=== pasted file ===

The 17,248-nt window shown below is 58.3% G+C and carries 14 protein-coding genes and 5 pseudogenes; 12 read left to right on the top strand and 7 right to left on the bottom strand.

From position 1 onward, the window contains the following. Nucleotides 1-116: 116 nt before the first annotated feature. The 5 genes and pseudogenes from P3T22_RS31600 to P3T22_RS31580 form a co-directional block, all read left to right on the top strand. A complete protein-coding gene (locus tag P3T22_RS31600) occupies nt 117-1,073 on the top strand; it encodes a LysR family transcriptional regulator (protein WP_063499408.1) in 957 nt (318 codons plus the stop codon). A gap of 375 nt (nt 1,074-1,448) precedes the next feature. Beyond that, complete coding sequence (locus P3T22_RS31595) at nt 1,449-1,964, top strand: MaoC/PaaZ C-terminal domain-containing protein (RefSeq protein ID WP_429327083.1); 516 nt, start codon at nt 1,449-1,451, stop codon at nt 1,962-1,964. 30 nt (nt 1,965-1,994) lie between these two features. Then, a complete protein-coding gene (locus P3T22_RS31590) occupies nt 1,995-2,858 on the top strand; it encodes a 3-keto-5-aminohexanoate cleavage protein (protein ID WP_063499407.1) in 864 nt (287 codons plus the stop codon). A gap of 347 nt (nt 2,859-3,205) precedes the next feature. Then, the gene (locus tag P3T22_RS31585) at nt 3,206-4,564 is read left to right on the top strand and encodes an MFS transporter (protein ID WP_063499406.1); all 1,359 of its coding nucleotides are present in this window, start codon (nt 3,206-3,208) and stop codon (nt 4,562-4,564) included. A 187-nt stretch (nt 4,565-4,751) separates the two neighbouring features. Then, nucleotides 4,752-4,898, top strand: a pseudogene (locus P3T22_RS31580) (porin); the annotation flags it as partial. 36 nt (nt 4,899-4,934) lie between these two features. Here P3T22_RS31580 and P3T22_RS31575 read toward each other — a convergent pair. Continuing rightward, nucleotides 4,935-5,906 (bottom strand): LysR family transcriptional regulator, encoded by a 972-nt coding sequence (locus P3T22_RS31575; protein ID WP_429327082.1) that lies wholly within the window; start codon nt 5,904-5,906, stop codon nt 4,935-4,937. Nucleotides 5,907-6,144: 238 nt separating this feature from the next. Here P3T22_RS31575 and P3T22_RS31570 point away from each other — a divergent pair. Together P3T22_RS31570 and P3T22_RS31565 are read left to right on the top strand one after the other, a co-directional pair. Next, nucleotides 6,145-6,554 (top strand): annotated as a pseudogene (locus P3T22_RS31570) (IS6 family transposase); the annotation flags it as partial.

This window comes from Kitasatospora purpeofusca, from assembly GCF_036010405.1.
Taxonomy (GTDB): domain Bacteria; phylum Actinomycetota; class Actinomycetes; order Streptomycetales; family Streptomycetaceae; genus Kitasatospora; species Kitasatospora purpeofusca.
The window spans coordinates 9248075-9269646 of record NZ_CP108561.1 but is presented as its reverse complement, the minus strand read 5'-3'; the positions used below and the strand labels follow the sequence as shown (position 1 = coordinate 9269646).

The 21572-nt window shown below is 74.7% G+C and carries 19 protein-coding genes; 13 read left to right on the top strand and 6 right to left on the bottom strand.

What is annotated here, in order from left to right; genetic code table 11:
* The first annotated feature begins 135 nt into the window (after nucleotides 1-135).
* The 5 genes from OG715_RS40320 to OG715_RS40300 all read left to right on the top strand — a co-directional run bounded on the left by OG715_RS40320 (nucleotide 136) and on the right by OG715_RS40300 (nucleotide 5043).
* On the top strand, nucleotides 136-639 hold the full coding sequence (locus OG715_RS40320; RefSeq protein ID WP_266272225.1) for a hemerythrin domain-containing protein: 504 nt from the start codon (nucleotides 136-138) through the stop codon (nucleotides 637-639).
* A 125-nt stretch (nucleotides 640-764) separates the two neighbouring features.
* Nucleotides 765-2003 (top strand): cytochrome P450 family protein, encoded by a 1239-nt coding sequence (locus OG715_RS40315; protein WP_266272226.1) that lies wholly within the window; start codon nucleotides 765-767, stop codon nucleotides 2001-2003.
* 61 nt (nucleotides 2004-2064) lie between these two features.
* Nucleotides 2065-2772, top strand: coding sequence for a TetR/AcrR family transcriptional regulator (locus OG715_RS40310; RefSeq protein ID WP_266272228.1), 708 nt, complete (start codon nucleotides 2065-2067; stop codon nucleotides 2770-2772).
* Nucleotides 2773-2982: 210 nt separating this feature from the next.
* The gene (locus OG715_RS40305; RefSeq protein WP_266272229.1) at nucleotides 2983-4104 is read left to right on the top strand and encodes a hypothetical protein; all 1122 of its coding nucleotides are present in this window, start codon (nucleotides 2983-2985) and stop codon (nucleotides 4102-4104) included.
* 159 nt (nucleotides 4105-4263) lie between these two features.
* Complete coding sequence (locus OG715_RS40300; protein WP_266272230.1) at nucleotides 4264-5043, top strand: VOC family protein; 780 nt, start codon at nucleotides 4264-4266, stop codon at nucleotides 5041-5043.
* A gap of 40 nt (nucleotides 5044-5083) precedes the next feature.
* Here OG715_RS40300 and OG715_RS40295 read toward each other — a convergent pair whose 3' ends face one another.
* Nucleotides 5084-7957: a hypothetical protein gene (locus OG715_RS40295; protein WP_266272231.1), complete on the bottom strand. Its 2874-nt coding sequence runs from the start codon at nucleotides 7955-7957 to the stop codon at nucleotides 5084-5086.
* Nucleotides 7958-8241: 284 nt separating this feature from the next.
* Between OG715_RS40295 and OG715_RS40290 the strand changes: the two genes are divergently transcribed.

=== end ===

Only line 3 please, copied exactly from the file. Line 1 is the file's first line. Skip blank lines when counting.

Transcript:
This window comes from Kitasatospora purpeofusca, from assembly GCF_036010405.1.